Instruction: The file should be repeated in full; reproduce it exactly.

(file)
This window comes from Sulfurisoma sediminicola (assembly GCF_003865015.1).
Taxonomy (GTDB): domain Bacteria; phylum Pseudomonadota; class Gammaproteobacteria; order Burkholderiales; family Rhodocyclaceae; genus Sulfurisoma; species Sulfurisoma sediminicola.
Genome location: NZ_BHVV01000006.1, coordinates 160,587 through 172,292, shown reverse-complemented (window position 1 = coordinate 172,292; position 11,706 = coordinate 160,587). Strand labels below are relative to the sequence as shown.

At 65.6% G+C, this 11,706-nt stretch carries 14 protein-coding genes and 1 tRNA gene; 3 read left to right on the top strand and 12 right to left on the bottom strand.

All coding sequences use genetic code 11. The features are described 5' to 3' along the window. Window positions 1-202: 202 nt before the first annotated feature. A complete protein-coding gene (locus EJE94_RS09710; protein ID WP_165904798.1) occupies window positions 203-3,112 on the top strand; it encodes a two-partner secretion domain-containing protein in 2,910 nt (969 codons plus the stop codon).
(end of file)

This window comes from Sulfurisoma sediminicola (assembly GCF_003865015.1).
Taxonomy (GTDB): domain Bacteria; phylum Pseudomonadota; class Gammaproteobacteria; order Burkholderiales; family Rhodocyclaceae; genus Sulfurisoma; species Sulfurisoma sediminicola.
Genome location: NZ_BHVV01000006.1, coordinates 160,587 through 172,292, shown reverse-complemented (window position 1 = coordinate 172,292; position 11,706 = coordinate 160,587). Strand labels below are relative to the sequence as shown.

At 65.6% G+C, this 11,706-nt stretch carries 14 protein-coding genes and 1 tRNA gene; 3 read left to right on the top strand and 12 right to left on the bottom strand.

All coding sequences use genetic code 11. The features are described 5' to 3' along the window. Window positions 1-202: 202 nt before the first annotated feature. A complete protein-coding gene (locus EJE94_RS09710; protein ID WP_165904798.1) occupies window positions 203-3,112 on the top strand; it encodes a two-partner secretion domain-containing protein in 2,910 nt (969 codons plus the stop codon).